The second night was spent at 3000 m on the top edge of the Ngorongoro Crater. Both the Serengeti and the Crater were formed by volcanic activity millions of years ago, the mountain collapsing to create the flat savannah plains. The crater campsite was blissfully cooler and we had chance to wrap up. As soon as night fell, we were told not to visit the second set of (far nicer) toilets, a few 100m away from the dining area, due to the danger of lions…
As we waited for dinner, a gigantic bull elephant visited the camp. He was GIGANTIC I tell you! He walked right up to the kitchen, pushing his trunk against the wire grating protection windows, searching for food. A few stupid tourists put themselves in ridiculous danger (including a mother with her young child..?!?!?), watching as the elephant walked right up to them, metres away. They could have been crushed in a spilt second, as many people are, every year. But the bull was calm thankfully, and continued trying to break into the kitchen with his trunk and tusks, as well as the dining area, his huge head less than a metre away from me and separated only by an increasingly inadequate-seeming wire grate. The cooks banged some pots at him – we freaked out as we waited to see if he’d leave or charge… thankfully it was the former.
I woke around 3am to sounds of munching invading my dreams. As I gained consciousness, I realised with a start that there was something huge right beside my ear, chomping grass and blowing out of its nose in large gusts. Never will I forget that moment. Suspecting it was a buffalo, i lay painfully still, my heart pounding as I pondered the possibility of it crushing me in the tent if it decided to suddenly lie down next to me. It to’d and fro’d from our tent, grazing, then moved away. I finally mustered the courage to peek outside and saw a gigantic looming shape around ten metres away and an even bigger shadow passing slowly nearby. Buffalo! Elephant! Suddenly busting for a wee, I argued with myself as to whether it was safe to get out. I compromised and squatted next to the tent, too scared to venture any further. The next morning, everyone was buzzing about the nighttime visitors. One of our guys was stuck in the loo for 3 hours as he waited for a lion to move away.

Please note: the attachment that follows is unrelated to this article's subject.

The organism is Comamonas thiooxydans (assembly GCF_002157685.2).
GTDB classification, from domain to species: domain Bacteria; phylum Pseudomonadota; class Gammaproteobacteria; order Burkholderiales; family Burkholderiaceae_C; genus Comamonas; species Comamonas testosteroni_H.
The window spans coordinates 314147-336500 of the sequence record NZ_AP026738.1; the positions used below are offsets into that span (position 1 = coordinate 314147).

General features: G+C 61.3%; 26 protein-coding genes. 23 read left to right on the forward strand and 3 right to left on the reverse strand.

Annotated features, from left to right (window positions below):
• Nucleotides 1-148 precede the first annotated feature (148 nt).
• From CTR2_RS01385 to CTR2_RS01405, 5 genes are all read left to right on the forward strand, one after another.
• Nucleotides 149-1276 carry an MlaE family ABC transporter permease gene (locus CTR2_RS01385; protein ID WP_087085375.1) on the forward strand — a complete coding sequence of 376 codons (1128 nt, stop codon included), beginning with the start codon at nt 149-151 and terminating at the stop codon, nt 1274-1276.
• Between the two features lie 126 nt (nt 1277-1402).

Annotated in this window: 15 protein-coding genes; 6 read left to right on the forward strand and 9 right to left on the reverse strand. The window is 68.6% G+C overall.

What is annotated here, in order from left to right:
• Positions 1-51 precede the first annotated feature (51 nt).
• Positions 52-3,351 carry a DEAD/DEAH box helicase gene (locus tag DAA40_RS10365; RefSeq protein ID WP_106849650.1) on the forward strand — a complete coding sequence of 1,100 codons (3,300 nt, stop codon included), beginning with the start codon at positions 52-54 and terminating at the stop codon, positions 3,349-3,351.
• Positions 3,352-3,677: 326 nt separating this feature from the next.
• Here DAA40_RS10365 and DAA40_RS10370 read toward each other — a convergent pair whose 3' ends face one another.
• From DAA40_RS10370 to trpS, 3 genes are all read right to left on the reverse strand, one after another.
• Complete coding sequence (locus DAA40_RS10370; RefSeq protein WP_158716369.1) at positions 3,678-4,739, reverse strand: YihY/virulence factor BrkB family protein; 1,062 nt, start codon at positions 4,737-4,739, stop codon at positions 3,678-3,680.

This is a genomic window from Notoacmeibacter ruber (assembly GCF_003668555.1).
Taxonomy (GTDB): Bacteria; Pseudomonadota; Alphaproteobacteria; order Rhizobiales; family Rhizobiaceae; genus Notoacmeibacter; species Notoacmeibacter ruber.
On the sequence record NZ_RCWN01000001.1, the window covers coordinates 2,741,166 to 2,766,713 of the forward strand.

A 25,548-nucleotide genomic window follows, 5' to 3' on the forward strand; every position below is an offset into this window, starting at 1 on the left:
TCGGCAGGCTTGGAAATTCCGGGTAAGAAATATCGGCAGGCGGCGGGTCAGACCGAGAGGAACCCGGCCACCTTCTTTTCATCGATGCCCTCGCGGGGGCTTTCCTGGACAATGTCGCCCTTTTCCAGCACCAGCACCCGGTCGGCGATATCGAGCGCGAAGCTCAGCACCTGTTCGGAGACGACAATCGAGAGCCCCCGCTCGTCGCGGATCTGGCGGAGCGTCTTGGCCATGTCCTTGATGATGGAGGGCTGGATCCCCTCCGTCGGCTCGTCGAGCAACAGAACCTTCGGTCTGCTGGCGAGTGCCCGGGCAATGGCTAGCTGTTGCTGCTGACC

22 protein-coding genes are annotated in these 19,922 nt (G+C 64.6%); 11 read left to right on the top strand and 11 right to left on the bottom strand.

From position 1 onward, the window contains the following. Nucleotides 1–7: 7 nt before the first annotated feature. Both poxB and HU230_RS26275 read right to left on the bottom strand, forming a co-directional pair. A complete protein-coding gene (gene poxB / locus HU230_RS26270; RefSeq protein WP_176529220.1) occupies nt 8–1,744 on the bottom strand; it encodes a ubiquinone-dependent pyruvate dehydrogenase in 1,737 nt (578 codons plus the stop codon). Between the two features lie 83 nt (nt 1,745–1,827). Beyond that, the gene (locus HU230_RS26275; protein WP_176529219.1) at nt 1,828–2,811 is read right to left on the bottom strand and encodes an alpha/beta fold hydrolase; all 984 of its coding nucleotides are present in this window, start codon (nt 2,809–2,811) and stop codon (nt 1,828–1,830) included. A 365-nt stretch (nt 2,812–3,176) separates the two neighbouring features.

We ventured into the crater that day and it was a beautiful day for it – rolling cloud over the edge of the steep crater edge, lush green plains thriving with wildlife, and sunshine! As soon as we got down the narrow track into the crater, we came upon two young lionesses with around seven cubs – cubs!!
The lions approached us, walking inbetween the 4x4s, cubs following behind. We watched one mother stalk an ibis as her cubs watched on, picking up tips.
The rest of the day was spent scouting out black rhino, admiring the stunning scenery and other wildlife, watching spotted hyena surround a zebra before deciding it was a fool’s errand, and searching for the elusive (too elusive as it turned out) cheetah. We picnicked on the bank of a hippo-filled lake and then made our way back to Arusha, sad to leave Tanzania’s most fabulous National Parks.
I wandered around the village in the afternoon and met two small girls on their way back from school – as they proudly informed me. After we’d determined they didn’t, or wouldn’t, speak much English, I had a go at the little Swahili I’d learnt and had a basic conversation exchange with the aid of some body language, which felt awesome!
Day 37 Maasai in Arusha
There is a large population of Maasai in Tanzania and many locals in Arusha. The Maasai are generally nomadic pastoralists, who move from place to place, following the rains and finding rich grasses for their cattle. They have retained their culture and dress in long shuka (blankets), usually in red or blue. The colour denotes age and stage of life – pre/post circumcision, un/married, mother/father, grandparent. A local Maasai man, Oli, took us to visit the nearby Maasai village and answered our questions about their culture.